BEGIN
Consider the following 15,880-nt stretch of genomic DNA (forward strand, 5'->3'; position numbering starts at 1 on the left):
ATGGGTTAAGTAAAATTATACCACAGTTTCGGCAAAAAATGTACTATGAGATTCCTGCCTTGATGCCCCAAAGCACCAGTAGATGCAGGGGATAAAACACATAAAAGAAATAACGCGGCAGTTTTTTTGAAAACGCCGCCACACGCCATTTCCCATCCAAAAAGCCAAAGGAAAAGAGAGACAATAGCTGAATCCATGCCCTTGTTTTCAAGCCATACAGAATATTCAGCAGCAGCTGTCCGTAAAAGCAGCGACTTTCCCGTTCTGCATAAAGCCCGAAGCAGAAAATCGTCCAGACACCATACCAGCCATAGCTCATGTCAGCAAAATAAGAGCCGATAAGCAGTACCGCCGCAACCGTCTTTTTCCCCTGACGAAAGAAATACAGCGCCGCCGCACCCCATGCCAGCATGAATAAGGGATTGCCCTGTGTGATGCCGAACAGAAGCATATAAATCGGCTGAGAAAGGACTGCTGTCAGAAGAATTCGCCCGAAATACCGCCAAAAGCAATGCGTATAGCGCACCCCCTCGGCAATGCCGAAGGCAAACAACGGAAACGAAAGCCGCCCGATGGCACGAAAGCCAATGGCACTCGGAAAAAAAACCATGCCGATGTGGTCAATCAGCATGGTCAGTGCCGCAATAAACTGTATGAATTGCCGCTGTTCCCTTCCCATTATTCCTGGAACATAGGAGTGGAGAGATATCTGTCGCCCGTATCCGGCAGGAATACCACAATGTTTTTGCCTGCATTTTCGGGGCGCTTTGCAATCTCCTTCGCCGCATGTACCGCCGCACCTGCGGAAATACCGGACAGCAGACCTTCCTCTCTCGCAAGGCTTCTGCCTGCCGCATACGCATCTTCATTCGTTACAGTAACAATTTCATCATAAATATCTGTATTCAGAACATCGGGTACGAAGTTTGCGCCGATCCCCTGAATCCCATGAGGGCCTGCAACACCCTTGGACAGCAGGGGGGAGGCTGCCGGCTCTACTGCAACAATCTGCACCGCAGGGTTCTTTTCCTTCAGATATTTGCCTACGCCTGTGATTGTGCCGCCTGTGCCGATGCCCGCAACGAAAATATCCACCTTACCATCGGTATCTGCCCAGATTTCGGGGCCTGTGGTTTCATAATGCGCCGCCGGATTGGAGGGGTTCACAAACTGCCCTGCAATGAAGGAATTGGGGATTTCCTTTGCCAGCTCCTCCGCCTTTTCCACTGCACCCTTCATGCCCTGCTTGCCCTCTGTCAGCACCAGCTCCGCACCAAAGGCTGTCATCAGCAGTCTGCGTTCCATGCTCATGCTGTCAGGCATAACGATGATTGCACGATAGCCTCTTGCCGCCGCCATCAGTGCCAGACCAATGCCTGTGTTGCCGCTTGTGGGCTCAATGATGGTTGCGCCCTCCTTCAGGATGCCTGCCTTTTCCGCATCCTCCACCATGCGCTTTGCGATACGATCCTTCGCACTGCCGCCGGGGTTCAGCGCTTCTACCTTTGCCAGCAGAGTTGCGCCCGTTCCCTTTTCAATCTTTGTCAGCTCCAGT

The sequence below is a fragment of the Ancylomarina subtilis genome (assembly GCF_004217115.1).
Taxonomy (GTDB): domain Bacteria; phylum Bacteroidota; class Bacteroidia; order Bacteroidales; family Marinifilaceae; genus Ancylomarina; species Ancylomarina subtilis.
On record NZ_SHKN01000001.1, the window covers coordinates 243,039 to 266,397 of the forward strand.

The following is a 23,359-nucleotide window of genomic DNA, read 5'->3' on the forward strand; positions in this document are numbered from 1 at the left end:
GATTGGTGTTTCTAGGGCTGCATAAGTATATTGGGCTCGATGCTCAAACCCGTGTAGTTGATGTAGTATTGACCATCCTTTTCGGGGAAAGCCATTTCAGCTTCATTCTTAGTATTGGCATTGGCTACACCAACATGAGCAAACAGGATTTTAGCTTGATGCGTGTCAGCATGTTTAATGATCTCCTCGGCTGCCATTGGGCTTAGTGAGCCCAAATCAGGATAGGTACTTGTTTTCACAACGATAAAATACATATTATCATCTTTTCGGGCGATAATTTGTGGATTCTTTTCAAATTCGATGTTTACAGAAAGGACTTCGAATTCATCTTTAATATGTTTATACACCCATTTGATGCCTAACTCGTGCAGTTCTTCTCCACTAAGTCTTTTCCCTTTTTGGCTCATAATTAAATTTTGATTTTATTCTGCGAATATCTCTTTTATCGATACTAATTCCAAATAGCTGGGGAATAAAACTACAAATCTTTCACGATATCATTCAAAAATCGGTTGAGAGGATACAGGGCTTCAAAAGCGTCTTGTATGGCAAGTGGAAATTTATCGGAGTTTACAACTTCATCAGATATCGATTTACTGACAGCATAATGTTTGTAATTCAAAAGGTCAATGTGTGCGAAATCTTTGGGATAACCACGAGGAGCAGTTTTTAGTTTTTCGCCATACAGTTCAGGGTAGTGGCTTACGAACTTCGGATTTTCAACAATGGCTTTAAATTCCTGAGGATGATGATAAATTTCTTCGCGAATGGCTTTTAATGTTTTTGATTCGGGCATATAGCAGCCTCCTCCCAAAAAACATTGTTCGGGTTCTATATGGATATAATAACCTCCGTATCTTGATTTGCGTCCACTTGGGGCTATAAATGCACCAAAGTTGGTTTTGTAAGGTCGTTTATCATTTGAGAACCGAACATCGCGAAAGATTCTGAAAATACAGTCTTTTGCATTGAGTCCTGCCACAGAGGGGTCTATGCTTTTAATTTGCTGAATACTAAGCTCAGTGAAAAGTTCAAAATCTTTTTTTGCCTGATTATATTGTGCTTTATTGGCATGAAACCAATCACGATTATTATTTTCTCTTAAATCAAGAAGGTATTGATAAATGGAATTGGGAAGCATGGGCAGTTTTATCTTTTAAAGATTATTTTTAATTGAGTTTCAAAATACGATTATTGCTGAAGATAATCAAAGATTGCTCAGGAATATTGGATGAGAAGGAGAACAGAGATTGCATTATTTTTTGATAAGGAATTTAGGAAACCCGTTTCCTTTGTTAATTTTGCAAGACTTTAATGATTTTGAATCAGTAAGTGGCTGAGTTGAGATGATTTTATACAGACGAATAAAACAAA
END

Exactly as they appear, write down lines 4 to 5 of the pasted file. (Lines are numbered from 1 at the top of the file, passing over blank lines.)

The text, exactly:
Taxonomy (GTDB): domain Bacteria; phylum Bacteroidota; class Bacteroidia; order Bacteroidales; family Marinifilaceae; genus Ancylomarina; species Ancylomarina subtilis.
On record NZ_SHKN01000001.1, the window covers coordinates 243,039 to 266,397 of the forward strand.